In the multi-billion dollar world of pharmaceutical sales, the pharmaceutical industry (with the go-ahead from the AMA) joins you and your patient in the examination room…
A [pharmaceutical] representative can quickly access a breakdown of pharmaceuticals prescribed by any physician on a handheld computer, enabling that representative to deliver a tailored marketing pitch to physicians selected for their current prescribing habits.
How do pharmaceutical companies obtain such detailed prescribing data? Currently, retail pharmacies sell de-identified patient prescription records with limited physician identifiers to data intermediaries known as health information organizations (HIOs). By purchasing a comprehensive database of U.S. physicians from the American Medical Association (AMA), HIOs can link individual physicians to prescription records by using identifiers common to the pharmacy databases and the AMA database, such as a physician’s U.S. Drug Enforcement Agency and medical license numbers. They also can track a physician’s demographic and practice characteristics. The HIOs build prescribing profiles on the basis of these linked databases and sell them to pharmaceutical companies, which use the profiles to identify sales targets and plan detailing visits.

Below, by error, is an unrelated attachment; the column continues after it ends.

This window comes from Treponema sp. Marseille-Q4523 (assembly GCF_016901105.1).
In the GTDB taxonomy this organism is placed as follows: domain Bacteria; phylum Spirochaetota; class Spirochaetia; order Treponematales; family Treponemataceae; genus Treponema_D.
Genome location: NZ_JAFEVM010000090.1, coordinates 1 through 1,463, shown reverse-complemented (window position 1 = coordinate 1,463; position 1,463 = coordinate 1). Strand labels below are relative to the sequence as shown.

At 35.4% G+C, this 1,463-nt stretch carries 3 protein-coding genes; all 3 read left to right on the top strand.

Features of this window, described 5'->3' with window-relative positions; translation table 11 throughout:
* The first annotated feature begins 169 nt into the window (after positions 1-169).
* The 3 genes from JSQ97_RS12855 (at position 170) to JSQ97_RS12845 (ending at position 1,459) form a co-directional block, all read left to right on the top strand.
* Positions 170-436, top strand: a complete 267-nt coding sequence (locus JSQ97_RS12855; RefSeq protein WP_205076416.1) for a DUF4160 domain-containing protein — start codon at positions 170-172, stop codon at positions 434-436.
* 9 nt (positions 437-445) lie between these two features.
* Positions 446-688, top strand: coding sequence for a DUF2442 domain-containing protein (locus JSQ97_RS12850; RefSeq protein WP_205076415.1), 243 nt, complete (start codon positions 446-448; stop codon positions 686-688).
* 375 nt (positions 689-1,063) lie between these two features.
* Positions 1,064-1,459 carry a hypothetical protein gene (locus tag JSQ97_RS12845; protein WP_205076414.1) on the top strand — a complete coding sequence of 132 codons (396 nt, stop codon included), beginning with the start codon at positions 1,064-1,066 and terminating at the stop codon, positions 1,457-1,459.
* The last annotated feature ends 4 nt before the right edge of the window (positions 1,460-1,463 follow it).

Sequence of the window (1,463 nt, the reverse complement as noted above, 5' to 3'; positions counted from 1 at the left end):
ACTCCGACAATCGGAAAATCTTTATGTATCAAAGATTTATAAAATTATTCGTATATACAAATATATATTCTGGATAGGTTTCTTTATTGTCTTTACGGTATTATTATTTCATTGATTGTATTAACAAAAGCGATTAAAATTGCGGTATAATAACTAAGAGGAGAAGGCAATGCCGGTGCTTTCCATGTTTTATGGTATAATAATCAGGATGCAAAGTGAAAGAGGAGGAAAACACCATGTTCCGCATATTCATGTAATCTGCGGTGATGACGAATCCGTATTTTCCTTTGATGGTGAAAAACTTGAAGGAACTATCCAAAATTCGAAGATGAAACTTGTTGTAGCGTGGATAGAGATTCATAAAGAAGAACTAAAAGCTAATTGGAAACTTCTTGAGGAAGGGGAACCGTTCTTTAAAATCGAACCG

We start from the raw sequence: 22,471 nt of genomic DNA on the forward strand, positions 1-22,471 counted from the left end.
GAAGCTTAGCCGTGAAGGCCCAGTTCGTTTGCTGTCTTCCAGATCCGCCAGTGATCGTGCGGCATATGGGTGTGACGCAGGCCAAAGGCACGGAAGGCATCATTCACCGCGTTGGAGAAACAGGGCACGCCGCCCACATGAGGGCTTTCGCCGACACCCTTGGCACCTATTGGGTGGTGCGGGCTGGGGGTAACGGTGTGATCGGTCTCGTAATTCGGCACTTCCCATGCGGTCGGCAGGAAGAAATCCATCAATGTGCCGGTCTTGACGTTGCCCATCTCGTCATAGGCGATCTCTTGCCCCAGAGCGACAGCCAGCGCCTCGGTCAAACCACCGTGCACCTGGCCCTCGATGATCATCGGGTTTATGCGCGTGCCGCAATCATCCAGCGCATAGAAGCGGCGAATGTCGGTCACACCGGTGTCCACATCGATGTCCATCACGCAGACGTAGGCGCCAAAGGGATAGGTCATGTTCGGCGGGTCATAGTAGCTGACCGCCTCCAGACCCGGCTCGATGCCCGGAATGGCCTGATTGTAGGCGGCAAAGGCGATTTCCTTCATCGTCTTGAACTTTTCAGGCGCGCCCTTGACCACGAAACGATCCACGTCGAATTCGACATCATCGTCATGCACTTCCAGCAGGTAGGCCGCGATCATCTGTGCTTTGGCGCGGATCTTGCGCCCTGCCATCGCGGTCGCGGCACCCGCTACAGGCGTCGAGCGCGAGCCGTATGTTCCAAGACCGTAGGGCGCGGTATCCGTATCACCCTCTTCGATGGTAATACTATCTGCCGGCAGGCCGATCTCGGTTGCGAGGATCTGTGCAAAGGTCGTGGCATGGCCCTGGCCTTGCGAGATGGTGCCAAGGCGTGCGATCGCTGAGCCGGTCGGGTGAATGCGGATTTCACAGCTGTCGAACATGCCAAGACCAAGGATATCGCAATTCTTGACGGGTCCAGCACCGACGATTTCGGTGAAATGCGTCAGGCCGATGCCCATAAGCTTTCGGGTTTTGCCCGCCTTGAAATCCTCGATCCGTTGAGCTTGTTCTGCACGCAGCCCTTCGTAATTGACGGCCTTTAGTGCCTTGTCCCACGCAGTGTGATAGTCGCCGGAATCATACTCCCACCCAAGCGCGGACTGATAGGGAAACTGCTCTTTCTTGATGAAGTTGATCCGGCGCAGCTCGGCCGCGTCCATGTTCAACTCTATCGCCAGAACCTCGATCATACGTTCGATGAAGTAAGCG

This practice continues unabated, much to the financial benefit of Big Pharma and the AMA, despite physicians’ disapproval:
Many physicians believe that using prescribing profiles in commercial marketing crosses a line of acceptability. A Kaiser Family Foundation survey found that only 60% of physicians were aware that drug companies have access to physician-specific prescribing data. When they were told of the practice, 74% disapproved. A physician survey commissioned by the AMA found similar levels of awareness (77%) and disapproval (66%). Anecdotes also confirm the survey findings, with one physician recently commenting, “It makes me feel like a rat in a maze when they put little nibblets in front of me to see if I’ll prescribe their drug”.
This is yet another staggering example of the ubiquitous presence of Big Pharma within and throughout medicine. With every prescription written, with every life-saving medication dispensed, with every sacred patient-physician relationship affirmed, Big Pharma is watching. For a more visual interpretation, click here.
There is a place for business and there is a place for privacy. Between patient and physician, there is no place for Pharma.